Today in history
In 1924: The steamer Missouri left her dock at the foot of 8th street Saturday night but got no further than a mile outside of he harbor, when she became jammed in an ice floe eight feet and thicker. She is still out there and will remain until the wind shifts taking the floe westward. In the meantime she is conserving her coal supply and ill not begin to buck the ice until its evident that she can plow through to clear water. Three of the crew took a chance and walked over the ice from the ship to the shore, somewhat over a half a mile. The crew returned with newspapers, magazines and an ample supply of tobacco and cigarettes. There are only two passengers on the boat list, and this pair say they will stick by the ship if it takes all winter.
On this day
In 1793, during the French Revolution, King Louis XVI, condemned for treason, was executed on the guillotine.
In 1908, New York City’s Board of Aldermen passed an ordinance prohibiting women from smoking in public establishments (the measure was vetoed by Mayor George B. McClellan Jr., but not before one woman, Katie Mulcahey, was jailed overnight for refusing to pay a fine).
In 1924, Russian revolutionary Vladimir Lenin died at age 53.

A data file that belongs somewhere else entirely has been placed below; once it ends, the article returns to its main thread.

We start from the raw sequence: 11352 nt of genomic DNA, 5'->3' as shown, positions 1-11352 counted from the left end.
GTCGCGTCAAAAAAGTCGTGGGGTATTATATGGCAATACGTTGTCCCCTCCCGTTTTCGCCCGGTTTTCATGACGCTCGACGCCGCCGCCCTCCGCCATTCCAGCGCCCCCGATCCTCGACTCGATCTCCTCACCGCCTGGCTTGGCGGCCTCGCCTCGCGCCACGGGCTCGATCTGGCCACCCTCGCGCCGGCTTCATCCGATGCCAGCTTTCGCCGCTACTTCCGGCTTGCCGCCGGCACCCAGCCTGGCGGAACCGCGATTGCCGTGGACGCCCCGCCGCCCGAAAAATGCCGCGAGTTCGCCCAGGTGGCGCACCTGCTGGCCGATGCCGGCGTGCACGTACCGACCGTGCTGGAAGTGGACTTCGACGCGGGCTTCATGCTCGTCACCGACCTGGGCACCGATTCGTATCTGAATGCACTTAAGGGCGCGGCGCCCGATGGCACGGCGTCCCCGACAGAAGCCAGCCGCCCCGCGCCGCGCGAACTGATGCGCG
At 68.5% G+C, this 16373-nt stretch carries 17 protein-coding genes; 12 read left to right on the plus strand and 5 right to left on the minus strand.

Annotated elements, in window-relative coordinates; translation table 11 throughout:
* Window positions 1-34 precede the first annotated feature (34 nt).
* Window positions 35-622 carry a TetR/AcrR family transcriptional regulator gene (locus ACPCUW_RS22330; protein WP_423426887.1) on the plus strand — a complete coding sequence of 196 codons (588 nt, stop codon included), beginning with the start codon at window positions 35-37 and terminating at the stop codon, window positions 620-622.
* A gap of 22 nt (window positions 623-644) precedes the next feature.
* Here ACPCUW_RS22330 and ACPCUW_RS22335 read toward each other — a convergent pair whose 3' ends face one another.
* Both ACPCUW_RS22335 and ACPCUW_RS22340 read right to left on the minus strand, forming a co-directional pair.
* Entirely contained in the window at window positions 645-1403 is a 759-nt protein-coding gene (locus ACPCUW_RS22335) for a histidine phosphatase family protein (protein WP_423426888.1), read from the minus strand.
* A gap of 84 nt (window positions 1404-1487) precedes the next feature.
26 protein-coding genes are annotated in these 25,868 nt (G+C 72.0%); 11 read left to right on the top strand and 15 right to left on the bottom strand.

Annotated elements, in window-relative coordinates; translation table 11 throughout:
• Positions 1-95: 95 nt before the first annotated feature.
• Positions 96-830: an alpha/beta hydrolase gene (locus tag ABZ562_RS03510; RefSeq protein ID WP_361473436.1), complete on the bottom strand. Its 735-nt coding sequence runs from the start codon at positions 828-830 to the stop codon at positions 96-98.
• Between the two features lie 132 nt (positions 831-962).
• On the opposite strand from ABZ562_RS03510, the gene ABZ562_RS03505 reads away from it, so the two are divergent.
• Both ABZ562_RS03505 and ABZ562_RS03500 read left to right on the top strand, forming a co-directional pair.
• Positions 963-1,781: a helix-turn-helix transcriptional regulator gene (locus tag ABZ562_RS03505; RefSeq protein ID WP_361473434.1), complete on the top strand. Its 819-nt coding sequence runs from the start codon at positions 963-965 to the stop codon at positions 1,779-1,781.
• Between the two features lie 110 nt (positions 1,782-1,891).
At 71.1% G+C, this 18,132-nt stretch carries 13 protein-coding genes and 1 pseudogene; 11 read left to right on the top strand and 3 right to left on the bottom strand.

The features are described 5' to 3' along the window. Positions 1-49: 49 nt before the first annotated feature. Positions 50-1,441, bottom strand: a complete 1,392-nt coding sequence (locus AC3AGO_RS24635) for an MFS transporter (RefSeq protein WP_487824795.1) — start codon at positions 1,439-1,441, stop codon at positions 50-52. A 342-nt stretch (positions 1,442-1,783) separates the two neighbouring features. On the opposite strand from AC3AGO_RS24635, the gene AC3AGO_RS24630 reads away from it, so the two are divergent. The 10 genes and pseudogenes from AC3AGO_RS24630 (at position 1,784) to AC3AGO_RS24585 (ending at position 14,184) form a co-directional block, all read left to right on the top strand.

In 1950, former State Department official Alger Hiss, accused of being part of a Communist spy ring, was found guilty in New York of lying to a grand jury. (Hiss, who proclaimed his innocence, served less than four years in prison.
In 1954, the first atomic submarine, the USS Nautilus, was launched at Groton (GRAH’-tuhn), Connecticut (however, the Nautilus did not make its first nuclear-powered run until nearly a year later).
In 1976, British Airways and Air France inaugurated scheduled passenger service on the supersonic Concorde jet.
In 1977, on his first full day in office, President Jimmy Carter pardoned almost all Vietnam War draft evaders.
In 1982, convict-turned-author Jack Henry Abbott was found guilty in New York of first-degree manslaughter in the stabbing death of waiter Richard Adan in 1981. (Abbott was later sentenced to 15 years to life in prison; he committed suicide in 2002.)
In 1994, a jury in Manassas, Virginia, found Lorena Bobbitt not guilty by reason of temporary insanity of maliciously wounding her husband John, whom she’d accused of sexually assaulting her.
In 1997, Speaker Newt Gingrich was reprimanded and fined as the House voted for the first time in history to discipline its leader for ethical misconduct.
In 2003, the Census Bureau announced that Hispanics had surpassed blacks as America’s largest minority group.
In 2007, Lovie Smith became the first black head coach to make it to the Super Bowl when his Chicago Bears won the NFC championship, beating the New Orleans Saints 39-14; Tony Dungy became the second when his Indianapolis Colts took the AFC title over the New England Patriots, 38-34.
Jack Nicklaus is 80.
Jill Eikenberry is 73.
Billy Ocean is 70.
Emma Bunton is 44.
Zeeland Hospital/Spectrum Health
Jan. 10, 2020
A son, Isaac Allen, to Sarah and Cody Ensing of Allendale.
Jan. 14, 2020
A son, Austin Scott, to Scott and Rachel VanHouten of West Olive.
Jan. 16, 2020
A daughter, Fable Henrietta, to Eric and Karah Boersma of Zeeland.